Tuesday, 26 March 2013

My life isn't sorted, and that's okay with me.

Taylor Swift has done it again. With a few words strung together, she’s reminded me that at 22, I really don’t need to have it all together yet. “We’re happy, free, confused and lonely at the same time. It’s miserable and magical oh yeh!”

Before anyone goes ahead and thinks I’m currently an emotional mess who is panicking about what I’m meant to be doing with my life, I’d like to confirm that I’m not. In the grand scheme of my whole life (excluding the years from my birth to the age of, oh, let’s say nine), I feel more together now than I probably ever have. This is, I expect, because I’m focussing on finishing my degree. There’s no space to be an emotional wreck for any reason, no space to think about what I’m doing next. It’s dissertation and essays day in, day out for the next eight weeks. It isn’t so much that the lyrics have confirmed that what I sometimes feel is okay. It’s that the grand old age of twenty two isn’t actually so old after all.

Take a look at some of my favourite lyrics: “It feels like a perfect night for breakfast at midnight”, “Everything will be alright if we keep dancing like we’re 22”, “You look like bad news, I gotta have you”. T-Swift clearly isn’t the expert on what age we should start acting responsibly, but this picture of twenty two year-olds doesn’t scream “responsible professionals”. Of course, the lyrics aren’t perfect: I hope that I will never be too old to have breakfast at midnight; if I’m twenty two right now, and my life as it is is supposed to be “alright”, I hate to think what quandaries I will have come up against by my thirtieth birthday. But these are irrelevant to the general spirit of the song.

Regardless of this image, there seems to be a huge contradiction in opinion as to what people my age should be doing. I’m graduating this summer. I’ll be twenty two. Most of my friends/fellow graduates will be twenty one. I’m sure that quite a few will still be twenty. Throughout our final year of university, we get bombarded (or so it seems) with emails from the careers department, as well as various student websites, telling us to fit in those final volunteer placements, sort out our CVs, decide what career we want to enter, and apply for internships, placements and graduate schemes.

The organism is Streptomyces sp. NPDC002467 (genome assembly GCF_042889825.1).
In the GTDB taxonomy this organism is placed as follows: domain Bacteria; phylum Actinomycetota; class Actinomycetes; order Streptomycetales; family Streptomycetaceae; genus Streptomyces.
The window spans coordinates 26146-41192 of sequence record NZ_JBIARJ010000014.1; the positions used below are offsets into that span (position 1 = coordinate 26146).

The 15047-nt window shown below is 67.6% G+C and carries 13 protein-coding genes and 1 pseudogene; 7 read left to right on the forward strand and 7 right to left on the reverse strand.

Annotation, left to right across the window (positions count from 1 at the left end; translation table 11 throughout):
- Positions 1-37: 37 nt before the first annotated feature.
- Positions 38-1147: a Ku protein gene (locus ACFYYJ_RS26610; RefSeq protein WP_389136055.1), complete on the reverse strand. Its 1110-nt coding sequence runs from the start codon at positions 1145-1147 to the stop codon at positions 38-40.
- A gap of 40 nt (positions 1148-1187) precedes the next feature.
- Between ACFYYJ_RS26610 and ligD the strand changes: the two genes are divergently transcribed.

Excuse me? I use the phrase “because reasons” to explain things that I can’t be bothered to address, I still manage to dye my clothes in the washing machine, and I got disproportionately excited at being shown menthol-capsule cigarettes. In what world should I know what I want to do with myself when I grow up?

I get told by articles on the internet, people I meet, and my parents’ painstakingly-assembled photograph albums that my 20s should be the best years of my life. I watch films where people in their twenties spend more time exploring the world, making mistakes, and doing jobs simply to make money rather than because that’s the job they desperately want to do. But ask my careers department and they’ll tell me that I should have it all figured out by now. Not that I’m bashing them: it is their job, after all. And in the current (foreseeable) economic climate, it does seem sensible to find a steady job and get onto that first rung of the career ladder.

It turns out that I’m not a sensible person. I don’t know what I want to do, I have no desire to get into a long-term-but-mind-numbingly-boring job (blame, or thank as I do, my father for that), I haven’t applied for graduate schemes or internships. Luckily, I think I have the whole thing figured out. I think that on the serious-job/have-all-of-the-fun tangent, I’ve got it right for me. I’m moving back home, working a boring-but-it-adds-to-my-CV-and-references office job for a while, and then going travelling.

Too many places, not enough time
There are some people lucky enough to know what they want to do, and who have their lives sorted at least for the next year. Whether through masters placements, PGCE courses or internships, their lives are headed in some sort of logical direction. In some ways I’d really love to be as sorted as them. But I don’t necessarily feel unlucky to still be apparently floating in the sky of What Shall I Do Next. When people ask me what I want to do next, my utterly truthful answer is ‘Travel’. My choice to explore the world isn’t one made because I don’t know what to do. I genuinely want to travel, and I don’t want to get into a regular job and then regret, seven years down the line, that I didn’t take the opportunity to experiences countries and cultures so different from mine. Luckily my not knowing what I want to do coincides with this decision, but it didn’t dictate it.

Most people make a choice that is right for themselves, but I expect that some would rather throw caution to the wind and take off on an adventure than step onto the path that someone else has chosen for them. Luckily my family is (at most times) onboard, and I have an older cousin who did the same thing and isn’t a bum living off benefits and floating from squat to squat. I just wish that what I’m doing didn’t, at times, make me feel that society is judging me. 

1 comment:

  1. I think this is my favourite post of yours, Serena :) I completely agree, had a similar epiphany not long ago. Stopped stressing about careers and started thinking about how I can enjoy my youth (tender age of twenty, still). If you want anyone to knock off a few places on your travel list with, then seriously give me a shout because i am game. :D xx